After reading Trevor Ketner’s White Combine: A Portrait of Robert Rauschenberg, I was left wondering: What does it mean to delete materials in the modern sense? In an era where we can find omissions through metadata and hard drive history, Ketner pushes this question with so much vision and breadth of focus. Throughout this biographical exegesis of Robert Rauschenberg, Ketner leaves redacted space for poems by John Ashbery and Carolyn Forché, as well as deletions of direct and indirect supremacist violences. This process and performance of deleting metabolizes their voices further. We see Ashbery's metaphysical traces and Forché's poetics of witness. We see Ketner’s body, their queer lust that is also their intellectual rigor. Here, absence is evidence—lineage serves to show us edges, ragged and smooth. We experience repetitions on top of deletions: a goat gutted or a goat petted, or a goat displayed as a forever companion of Rauschenberg and his viewers (dead no matter); the self-effacing acts of Rauschenberg behind his curation; the sex behind sex. All provokes a question of intent. It isn't simply that this poem moves in and out of Rauschenberg's biographical and artistic life, but that it is compressed through Ketner’s perception of body, gender, queerness, and white lineage. Erasing is not purity. Whiteness is not purity. To believe it can be erased is to accept a blundered history, the one where one is painted beautifully before they are beheaded before a crowd. This poem makes me almost distrust artifice outright, but then they hit us with such lyric force: "You look into the eyes / of an animal, long dead, / and, even as they are / glass, you see a field / warped with color and light."
Trevor Ketner is the author of Negative of a Photo of Fire (Seven Kitchens Press, 2019) and Major Arcana: Minneapolis (Burnside Review Press, 2018). They have been or will be published in Academy of American Poets' Poem-a-Day, Best New Poets, New England Review, Ninth Letter, West Branch, Pleiades, Diagram, and elsewhere. They hold an MFA from the University of Minnesota and received a fellowship from The Saltonstall Foundation for the Arts.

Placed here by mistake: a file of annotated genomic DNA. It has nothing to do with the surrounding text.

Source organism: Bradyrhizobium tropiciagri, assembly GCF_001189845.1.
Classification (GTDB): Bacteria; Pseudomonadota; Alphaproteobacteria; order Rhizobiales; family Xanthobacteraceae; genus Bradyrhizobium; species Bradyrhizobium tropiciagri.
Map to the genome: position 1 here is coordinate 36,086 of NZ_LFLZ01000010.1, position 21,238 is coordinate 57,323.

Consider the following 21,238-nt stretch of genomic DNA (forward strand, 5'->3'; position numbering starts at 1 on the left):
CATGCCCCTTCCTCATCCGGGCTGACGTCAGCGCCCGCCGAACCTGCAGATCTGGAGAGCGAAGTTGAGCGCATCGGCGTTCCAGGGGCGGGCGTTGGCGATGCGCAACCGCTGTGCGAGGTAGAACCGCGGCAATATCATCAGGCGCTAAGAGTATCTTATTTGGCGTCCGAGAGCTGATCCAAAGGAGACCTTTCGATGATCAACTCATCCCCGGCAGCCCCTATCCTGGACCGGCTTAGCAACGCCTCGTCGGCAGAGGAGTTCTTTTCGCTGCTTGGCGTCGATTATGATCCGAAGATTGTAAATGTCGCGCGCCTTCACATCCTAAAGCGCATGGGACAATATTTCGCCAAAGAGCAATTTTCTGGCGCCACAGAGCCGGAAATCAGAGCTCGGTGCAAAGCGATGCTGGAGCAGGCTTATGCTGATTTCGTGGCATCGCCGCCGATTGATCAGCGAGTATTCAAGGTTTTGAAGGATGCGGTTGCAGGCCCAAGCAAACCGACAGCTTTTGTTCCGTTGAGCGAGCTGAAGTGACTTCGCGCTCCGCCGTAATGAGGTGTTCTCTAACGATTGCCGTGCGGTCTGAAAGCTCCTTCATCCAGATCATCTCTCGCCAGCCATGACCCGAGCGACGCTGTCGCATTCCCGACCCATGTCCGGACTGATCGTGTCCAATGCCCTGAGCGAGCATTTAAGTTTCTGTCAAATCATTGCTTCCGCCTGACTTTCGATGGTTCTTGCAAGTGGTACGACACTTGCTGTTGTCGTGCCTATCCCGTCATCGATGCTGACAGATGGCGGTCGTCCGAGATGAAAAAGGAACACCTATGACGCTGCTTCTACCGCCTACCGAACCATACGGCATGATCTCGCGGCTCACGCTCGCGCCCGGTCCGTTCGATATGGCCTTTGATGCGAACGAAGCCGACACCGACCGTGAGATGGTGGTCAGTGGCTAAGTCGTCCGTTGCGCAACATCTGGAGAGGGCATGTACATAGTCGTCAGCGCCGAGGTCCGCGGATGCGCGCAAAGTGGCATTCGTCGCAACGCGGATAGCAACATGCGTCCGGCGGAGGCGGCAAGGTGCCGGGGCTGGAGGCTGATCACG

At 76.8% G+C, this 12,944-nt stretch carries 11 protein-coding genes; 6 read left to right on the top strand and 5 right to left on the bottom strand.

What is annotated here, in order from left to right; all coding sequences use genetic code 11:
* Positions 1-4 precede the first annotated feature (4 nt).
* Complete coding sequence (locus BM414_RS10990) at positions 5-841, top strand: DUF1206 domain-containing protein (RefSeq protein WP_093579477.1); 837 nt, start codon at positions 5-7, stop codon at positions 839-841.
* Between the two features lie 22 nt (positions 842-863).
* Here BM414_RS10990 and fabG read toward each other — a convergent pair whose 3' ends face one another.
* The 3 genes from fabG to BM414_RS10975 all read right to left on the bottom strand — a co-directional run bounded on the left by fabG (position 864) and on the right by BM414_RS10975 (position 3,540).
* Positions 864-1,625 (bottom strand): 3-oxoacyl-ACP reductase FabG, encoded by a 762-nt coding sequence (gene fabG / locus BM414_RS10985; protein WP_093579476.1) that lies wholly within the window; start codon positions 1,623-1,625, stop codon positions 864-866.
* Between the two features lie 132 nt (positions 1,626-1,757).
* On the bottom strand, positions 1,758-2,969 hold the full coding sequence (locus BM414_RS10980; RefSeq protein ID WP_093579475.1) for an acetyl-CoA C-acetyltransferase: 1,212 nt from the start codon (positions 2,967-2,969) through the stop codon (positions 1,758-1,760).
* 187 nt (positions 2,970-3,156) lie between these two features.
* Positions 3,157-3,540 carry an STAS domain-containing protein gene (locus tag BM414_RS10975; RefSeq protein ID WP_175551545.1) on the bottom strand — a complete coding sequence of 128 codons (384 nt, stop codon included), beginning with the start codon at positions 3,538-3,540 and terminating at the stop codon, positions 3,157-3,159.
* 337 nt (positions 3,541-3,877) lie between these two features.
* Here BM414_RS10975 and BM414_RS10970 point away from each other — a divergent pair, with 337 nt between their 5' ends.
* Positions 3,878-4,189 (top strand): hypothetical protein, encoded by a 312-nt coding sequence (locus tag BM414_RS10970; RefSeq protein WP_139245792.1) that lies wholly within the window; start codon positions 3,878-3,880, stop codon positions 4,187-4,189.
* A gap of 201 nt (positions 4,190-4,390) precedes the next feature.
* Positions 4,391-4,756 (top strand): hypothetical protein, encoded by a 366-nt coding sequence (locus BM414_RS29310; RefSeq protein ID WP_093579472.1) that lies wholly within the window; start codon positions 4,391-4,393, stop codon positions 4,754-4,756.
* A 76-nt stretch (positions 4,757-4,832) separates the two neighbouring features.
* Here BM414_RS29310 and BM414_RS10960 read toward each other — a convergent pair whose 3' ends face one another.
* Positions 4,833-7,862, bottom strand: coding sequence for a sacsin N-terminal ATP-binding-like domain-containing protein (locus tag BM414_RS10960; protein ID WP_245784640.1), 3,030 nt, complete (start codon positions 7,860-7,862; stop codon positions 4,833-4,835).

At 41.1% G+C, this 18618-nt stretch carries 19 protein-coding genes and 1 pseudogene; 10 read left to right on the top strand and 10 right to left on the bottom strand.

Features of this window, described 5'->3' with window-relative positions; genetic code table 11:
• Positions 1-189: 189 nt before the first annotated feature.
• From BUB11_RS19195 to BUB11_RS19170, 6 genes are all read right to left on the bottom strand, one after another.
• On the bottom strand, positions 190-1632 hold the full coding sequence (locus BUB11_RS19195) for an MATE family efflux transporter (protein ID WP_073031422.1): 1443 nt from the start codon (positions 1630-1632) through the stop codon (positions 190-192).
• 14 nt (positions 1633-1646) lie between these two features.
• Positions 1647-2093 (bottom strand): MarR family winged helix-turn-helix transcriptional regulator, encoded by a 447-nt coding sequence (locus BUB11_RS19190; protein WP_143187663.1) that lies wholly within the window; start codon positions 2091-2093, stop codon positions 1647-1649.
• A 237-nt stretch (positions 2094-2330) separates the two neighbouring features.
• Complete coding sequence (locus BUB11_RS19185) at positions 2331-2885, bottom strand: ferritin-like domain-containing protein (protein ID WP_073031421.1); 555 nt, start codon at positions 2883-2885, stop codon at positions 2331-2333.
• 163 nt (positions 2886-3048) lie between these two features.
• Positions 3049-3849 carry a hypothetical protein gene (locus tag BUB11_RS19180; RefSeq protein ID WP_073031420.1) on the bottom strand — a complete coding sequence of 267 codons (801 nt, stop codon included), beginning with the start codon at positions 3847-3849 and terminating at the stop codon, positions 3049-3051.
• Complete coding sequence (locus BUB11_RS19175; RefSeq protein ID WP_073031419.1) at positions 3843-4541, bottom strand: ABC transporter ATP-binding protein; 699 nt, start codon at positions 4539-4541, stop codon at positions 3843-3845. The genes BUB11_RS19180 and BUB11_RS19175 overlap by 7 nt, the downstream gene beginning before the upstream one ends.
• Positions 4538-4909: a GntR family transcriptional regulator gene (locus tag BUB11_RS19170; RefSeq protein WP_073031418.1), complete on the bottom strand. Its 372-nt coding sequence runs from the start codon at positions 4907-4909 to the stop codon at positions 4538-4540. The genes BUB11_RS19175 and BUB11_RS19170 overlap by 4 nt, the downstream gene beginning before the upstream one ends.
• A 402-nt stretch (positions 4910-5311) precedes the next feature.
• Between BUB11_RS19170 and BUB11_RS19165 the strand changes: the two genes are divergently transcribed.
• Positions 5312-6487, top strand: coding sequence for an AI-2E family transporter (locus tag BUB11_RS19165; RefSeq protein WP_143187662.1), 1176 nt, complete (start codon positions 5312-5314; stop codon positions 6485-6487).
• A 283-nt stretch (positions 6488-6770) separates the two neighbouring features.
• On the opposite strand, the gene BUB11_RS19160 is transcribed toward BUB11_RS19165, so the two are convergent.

Speech Therapy by Olatunde Osinaike
Olatunde Osinaike’s Speech Therapy is so nuanced, refined, and complex. Oppositions and inquiries dominate this collection. The lyric voice maintains a careful and satisfying intelligence throughout. It feels major, the pains this speaker takes to be simultaneously complicit of patriarchal violence as he is also viciously aware of being hemmed forever into the margins. The verse, which often manifests itself in couplets, tercets, and other uniform forms, reckons with such paradoxical balance: the veneer of order braces against what Osinaike calls a weaponized convenience. He tells us “Certainty alone has not kept me,” and, in the same poem, invites us into his landscape of opposites: “I invite you to think of when you, too, have stepped / with the realness of your bright tongue amidst this daunting world / pitch-dark and as perfect as desired.” Speech Therapy’s diction marks its energy and intelligence. It accesses high and low registers while maintaining a voice, earnest and saturated in contradiction. The collection is a gift, a wealth, a truth.
Olatunde Osinaike is a Nigerian-American poet and software developer originally from the West Side of Chicago. A Best of the Net, Bettering American Poetry, and Pushcart Prize nominee, he is the author of the chapbook The New Knew (Thirty West, forthcoming). His most recent work has appeared, or is forthcoming, in Best New Poets 2018, RHINO, Palette Poetry, Cosmonauts Avenue, Columbia Poetry Review, and elsewhere. He also serves on poetry staff at The Adroit Journal.
We Ran Rapturous by Shannon Sankey
Shannon Sankey’s We Ran Rapturous is an exceptional lyric achievement. It is a book ballasted and inspired by awe and grief. Sankey’s lyrical prowess is deceptively simple and this is because she is economical in her diction. Every word has its place, its history. In We Ran Rapturous, there is an intersection of disease, the lineage and litany of it. The color red stands for irritation, birds, continent, the elegant forms that shatter the heart with their truths and silences. This body of work is an offering. The language is deliberate even as—and perhaps because—it hangs slack. The poems are tightly wound the whole way through. To invert the warning of Yeats, a beautiful terror is born here. Beautiful, beautiful terror. Here it feels more like a dirge than a warning: "To make mother soup. Suck and choke of drain, again, she fills the city wells." Yes.